By Field Music
Somewhere, far away in another dimension, Britain has a thriving, enviable economy, Fearne Cotton doesn't exist, I'm playing off scratch, and Field Music are as big as The Beatles. Most of the above things will never happen, though I'm sure with regards to the latter, Field Music wouldn't have it any other way. The band's core consists of brothers David and Peter Brewis; they released their eponymous debut in 2005 to little fanfare. Channelling the alternative leanings of XTC, with group harmonies and melodies to make Brian Wilson blush, Field Music was a short, compact pop gem. Some of its intricacies suggested a fierce musical intelligence, but it was never going to make them superstars and fly off the shelves - music such as that just doesn't.
Little changed with the release of their follow-up album Tones Of Town (2007). Granted, it was a little more accessible than its predecessor, but they still sounded as though they were making music for themselves - not willing to compromise for the sake of a few more sales. This feeling was compounded when soon after the release of that record the band took to their website to announce an indefinite hiatus from Field Music activities. They wanted it to be known that the band was a by-product of their existence, not their reason for it.
And so - a few pet projects aside - things went quiet for a while. Part of me felt Field Music were destined to disappear into obscurity like their North-East contemporaries The Futureheads and Maximo Park. But I needn't have worried. They returned and then some. The start of 2010 saw them release ambitious, sprawling double-album Field Music (Measure). The time off had clearly done them some good. Again, Measure, didn't exactly set the world alight, but it was an uncommonly very good double-album. So often veering dangerously close to prog-rock territory, the music was saved on each and every occasion by the band's tight, cohesive playing and precise melodies. They sounded reinvigorated - as though their cup was overflowing with ideas and songs, that were in immediate need of penning.
This probably explains the relatively speedy release of their fourth album, Plumb. It would also explain why it's one of the most inventive, brilliant and progressive pop records that I've heard in a number of years. Going back to the aforementioned Beatles, things do start off very McCartney-esque. 'Start The Day Right' wouldn't look out of place on the second side of Abbey Road. Cinematic Disney strings, drums and a delicate piano coincide with the matter of fact, mundane lyrics "I'm sure I was dreaming/ Or was I just tired/ A chance to start the day right." It's a beautiful, bold way to start the album - classic Field Music - all wonderful segues, intricate guitar and piano lines, and shifting time signatures.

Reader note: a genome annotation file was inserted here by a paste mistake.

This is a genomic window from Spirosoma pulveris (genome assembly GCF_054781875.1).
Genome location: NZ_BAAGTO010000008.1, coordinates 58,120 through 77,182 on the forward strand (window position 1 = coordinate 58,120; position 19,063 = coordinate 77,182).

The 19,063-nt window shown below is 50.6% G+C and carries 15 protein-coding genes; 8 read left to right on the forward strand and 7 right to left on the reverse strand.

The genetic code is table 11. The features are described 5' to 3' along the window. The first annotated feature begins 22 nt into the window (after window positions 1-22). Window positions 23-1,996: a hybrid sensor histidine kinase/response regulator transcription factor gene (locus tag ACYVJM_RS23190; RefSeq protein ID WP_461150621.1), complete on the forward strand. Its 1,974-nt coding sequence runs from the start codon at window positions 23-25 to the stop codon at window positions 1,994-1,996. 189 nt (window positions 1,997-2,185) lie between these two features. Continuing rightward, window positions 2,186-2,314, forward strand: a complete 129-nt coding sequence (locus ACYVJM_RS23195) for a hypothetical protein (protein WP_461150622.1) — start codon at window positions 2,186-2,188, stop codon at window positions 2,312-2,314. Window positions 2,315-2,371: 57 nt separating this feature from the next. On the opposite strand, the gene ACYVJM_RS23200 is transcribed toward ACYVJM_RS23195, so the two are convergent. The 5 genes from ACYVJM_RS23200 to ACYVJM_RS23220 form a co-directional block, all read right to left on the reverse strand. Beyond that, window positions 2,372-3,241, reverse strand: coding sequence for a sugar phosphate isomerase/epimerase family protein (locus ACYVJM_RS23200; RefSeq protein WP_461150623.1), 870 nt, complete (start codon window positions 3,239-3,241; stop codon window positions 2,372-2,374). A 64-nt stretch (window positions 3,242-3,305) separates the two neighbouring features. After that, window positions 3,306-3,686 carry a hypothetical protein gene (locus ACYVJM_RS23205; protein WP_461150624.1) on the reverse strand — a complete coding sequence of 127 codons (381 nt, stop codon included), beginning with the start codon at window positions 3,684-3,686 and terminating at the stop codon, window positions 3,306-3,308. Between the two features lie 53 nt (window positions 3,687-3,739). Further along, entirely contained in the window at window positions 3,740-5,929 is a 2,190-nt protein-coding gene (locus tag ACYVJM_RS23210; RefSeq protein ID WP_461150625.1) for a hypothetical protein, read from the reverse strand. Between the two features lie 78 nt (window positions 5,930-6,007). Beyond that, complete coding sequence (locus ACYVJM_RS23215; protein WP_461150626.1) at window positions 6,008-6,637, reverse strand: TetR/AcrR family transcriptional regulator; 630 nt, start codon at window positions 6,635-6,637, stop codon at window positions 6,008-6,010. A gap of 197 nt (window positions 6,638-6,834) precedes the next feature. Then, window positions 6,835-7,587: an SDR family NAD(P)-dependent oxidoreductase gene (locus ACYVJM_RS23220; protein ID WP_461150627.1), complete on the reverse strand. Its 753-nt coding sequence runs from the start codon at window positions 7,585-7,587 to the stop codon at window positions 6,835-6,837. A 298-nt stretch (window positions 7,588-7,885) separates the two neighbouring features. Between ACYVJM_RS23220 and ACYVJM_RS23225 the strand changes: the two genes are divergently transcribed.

But what comes across on Plumb, more so than on any of their previous releases, is that Field Music are now writing songs that are made as much for the heart as they are for the head. Take 'From Hide and Seek To Heartache' for example. It's a dazzling highlight for so many reasons. The fact it sounds so achingly beautiful being one of them. The fact it clocks in at a perfect pop song length of 2.52 being another. Then add to the mix nostalgic, wistful yearnings "Sad we used to see so many people everyday/ Games we used to play/ From hide and seek to heartache" and you've got one of their best, most effecting pieces of music to date.
This is by no means a record stuck in the past, though. There's always a song lurking just around the corner, serving as a reminder as to why the Brewis brothers are considered the boundary pushers they are. 'A New Town' starts slowly, with what sounds like an accordion, but then proceeds to morph into a full on R&B/funk monster, something that wouldn't sound out of place were Justin Timberlake to attach his vocals to it - I kid you not. Similarly, '(I Keep Thinking About) A New Thing' is a tightly-wound, concise piece of pop - a keen example of their love of XTC - that stays firmly rooted in the present. It stomps its way along before everything drops out, breaking down into lovely falsetto-flecked harmonies.
This is a record to cherish; one to obsess over. Repeated listens - particularly with headphones - yield some of the most rewarding and complex music released so far this year. But one would hope it's not just the music that receives its admirers. Field Music, as an entity, deserve all the plaudits they will ever get. Here's a band who consistently release great album after album, without any fuss or PR stunts. In our current world of over-promoted and over-hyped musical stars, the fact they're even still around, financially able, and artistically hungry enough to release another LP is something that should be wholly celebrated. Plumb, for its part, feels something of a well-earned victory lap.